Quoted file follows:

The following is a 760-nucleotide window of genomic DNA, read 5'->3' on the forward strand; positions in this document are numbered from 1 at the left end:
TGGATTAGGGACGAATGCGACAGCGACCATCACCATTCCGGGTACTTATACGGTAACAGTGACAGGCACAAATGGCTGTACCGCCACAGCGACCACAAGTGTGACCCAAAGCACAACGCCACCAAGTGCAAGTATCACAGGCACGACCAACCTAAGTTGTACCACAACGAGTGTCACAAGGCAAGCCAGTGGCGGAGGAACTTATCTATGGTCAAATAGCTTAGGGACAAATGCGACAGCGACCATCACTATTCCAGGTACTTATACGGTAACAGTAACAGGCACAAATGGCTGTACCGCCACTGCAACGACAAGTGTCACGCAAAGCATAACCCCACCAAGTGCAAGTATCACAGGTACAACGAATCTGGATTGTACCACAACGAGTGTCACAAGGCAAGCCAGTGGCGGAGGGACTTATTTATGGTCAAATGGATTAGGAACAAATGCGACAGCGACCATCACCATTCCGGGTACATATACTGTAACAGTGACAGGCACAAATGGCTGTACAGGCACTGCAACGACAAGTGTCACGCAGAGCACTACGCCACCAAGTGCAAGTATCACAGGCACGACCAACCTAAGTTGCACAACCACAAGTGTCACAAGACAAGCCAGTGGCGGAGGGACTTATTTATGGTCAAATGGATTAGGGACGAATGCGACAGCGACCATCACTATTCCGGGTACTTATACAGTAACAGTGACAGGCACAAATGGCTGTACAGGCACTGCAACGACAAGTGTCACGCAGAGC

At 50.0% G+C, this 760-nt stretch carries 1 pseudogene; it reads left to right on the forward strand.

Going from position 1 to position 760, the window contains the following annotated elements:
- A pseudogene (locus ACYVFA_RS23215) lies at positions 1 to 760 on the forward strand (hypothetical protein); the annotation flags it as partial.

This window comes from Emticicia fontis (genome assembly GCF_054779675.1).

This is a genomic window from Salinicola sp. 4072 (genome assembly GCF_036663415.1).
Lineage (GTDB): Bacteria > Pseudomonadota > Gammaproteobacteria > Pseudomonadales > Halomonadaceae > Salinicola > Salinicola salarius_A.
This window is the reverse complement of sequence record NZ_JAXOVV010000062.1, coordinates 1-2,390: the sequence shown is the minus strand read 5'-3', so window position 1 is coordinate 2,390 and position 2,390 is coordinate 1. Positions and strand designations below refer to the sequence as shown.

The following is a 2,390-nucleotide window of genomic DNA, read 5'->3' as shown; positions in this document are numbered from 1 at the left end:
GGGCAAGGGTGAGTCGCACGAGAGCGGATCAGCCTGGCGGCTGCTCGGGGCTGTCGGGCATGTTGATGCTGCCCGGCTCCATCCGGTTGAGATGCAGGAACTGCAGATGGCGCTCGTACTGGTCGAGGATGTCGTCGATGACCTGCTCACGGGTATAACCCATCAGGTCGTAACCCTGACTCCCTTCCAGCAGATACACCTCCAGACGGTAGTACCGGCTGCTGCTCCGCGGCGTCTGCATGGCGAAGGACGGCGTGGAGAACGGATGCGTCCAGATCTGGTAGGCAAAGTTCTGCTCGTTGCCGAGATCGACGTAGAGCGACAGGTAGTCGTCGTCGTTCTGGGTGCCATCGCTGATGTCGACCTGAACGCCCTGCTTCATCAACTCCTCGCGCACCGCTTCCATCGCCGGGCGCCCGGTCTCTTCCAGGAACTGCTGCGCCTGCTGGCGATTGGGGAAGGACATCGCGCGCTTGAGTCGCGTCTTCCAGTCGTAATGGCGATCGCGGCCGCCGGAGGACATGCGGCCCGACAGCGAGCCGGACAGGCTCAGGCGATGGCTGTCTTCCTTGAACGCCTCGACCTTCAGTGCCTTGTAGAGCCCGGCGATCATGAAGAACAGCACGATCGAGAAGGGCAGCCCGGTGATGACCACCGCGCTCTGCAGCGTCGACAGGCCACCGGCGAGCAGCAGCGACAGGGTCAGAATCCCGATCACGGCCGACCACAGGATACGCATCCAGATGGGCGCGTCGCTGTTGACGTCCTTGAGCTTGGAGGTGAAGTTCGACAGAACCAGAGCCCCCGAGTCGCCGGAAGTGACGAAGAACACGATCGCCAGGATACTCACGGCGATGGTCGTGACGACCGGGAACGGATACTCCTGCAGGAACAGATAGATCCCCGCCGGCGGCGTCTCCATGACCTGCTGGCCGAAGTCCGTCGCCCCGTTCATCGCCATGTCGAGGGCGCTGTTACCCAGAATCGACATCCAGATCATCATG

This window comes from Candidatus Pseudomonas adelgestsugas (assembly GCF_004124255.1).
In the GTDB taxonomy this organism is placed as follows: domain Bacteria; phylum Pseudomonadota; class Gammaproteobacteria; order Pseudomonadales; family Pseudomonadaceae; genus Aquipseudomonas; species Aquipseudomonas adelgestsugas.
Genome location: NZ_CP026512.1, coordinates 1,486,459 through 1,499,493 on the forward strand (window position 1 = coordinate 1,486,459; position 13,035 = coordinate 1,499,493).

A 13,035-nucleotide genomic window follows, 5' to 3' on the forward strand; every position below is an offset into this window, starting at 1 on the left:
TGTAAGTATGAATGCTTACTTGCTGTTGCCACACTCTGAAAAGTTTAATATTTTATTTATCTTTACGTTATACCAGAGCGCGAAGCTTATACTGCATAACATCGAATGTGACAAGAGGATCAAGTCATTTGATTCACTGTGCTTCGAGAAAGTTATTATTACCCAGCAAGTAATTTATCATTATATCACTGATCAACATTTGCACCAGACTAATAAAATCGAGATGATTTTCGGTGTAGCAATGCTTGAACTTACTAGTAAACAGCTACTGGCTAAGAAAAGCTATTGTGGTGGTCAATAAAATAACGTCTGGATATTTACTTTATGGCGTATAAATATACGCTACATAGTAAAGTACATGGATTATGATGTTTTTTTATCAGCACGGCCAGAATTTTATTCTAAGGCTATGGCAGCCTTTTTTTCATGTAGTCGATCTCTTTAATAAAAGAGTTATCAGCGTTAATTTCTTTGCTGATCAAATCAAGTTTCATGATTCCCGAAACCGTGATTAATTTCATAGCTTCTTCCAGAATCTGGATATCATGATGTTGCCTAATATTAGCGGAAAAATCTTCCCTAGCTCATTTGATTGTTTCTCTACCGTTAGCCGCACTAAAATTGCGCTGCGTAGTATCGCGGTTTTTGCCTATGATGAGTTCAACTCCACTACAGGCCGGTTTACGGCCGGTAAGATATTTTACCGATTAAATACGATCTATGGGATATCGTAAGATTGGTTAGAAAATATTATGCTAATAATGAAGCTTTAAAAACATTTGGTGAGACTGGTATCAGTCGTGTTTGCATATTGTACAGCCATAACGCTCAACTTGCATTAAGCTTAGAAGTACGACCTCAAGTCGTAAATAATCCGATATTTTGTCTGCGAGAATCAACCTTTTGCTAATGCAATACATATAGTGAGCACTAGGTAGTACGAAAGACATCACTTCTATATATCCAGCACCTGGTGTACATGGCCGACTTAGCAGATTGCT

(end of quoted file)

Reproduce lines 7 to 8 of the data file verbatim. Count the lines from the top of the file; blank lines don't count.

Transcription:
This is a genomic window from Salinicola sp. 4072 (genome assembly GCF_036663415.1).
Lineage (GTDB): Bacteria > Pseudomonadota > Gammaproteobacteria > Pseudomonadales > Halomonadaceae > Salinicola > Salinicola salarius_A.